The ADC space: a Taxonomy for Proofs?

It is useful in education, to use taxonomies. An example is the Bloom taxonomy. Taxonomies can help to organize the landscape of mathematics, classifying puzzles in the context of Connected Curriculum Subjects, Generating calculus problems Taxonomies can be useful even when teaching machines. Not only in mathematical problems, also mathematical proofs can be organized in a Abstraction-Difficulty-Complexity space. An example of a difficult proof is the Proof of Fermat's last theorem, an example of a complex proof is the proof of the Kepler conjecture which is so complex that it is still computer assisted, an example of a proof with high abstraction is Goedel's proof of the incompleteness theorem. There is a picture of the abstraction-difficulty-complexity parameter space. Of course, one could add more parameters, but with Taxonomies, it is similar than with proofs: simplicity rules! Also, having only three parameters allows to visualize the space.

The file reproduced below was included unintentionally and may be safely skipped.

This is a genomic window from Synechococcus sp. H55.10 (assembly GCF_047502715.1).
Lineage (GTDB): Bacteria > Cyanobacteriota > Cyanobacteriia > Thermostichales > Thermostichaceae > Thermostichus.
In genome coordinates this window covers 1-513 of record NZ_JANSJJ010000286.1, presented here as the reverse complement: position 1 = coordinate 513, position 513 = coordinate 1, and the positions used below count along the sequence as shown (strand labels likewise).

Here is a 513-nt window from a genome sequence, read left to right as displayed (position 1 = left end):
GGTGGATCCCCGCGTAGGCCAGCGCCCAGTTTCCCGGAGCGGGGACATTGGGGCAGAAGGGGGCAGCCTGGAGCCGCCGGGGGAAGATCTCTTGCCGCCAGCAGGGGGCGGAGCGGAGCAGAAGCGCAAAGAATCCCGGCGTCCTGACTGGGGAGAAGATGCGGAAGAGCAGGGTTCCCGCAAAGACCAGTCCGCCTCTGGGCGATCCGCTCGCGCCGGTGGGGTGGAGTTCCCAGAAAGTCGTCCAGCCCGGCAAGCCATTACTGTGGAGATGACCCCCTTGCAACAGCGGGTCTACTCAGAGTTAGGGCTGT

Abstraction-Difficulty-Complexity parameter space ADC


Complexity and difficulty can usually be evaluated pretty well. Things are complex if they need a lot of time to solve (but busy time, like grinding computations). Things are difficult, if one is just stuck because an idea is needed. The abstractness parameter however is hard to estimate. One reason is that it is a highly personal parameter. Some think that documents like what can be found on the Stacks project or the n-lab project are not that abstract, others disagree. That's why it is useful to ask.

Thanks for the questionnaire: here are the submitted data from October 9, 2018. It shows that we can make the lectures a bit lighter and reduce the level of abstraction slightly. About the homework: We want to keep one or two problems more challenging to learn to fight with harder questions and to encourage to make use of resources. But it is good to know that the homework level should not be harder:
too high Just right Too low
Level of Abstraction 13 28 2
Difficulty Homework 17 25 1
Difficulty Lecture 16 27 0
Difficulty Exam 3 39 1
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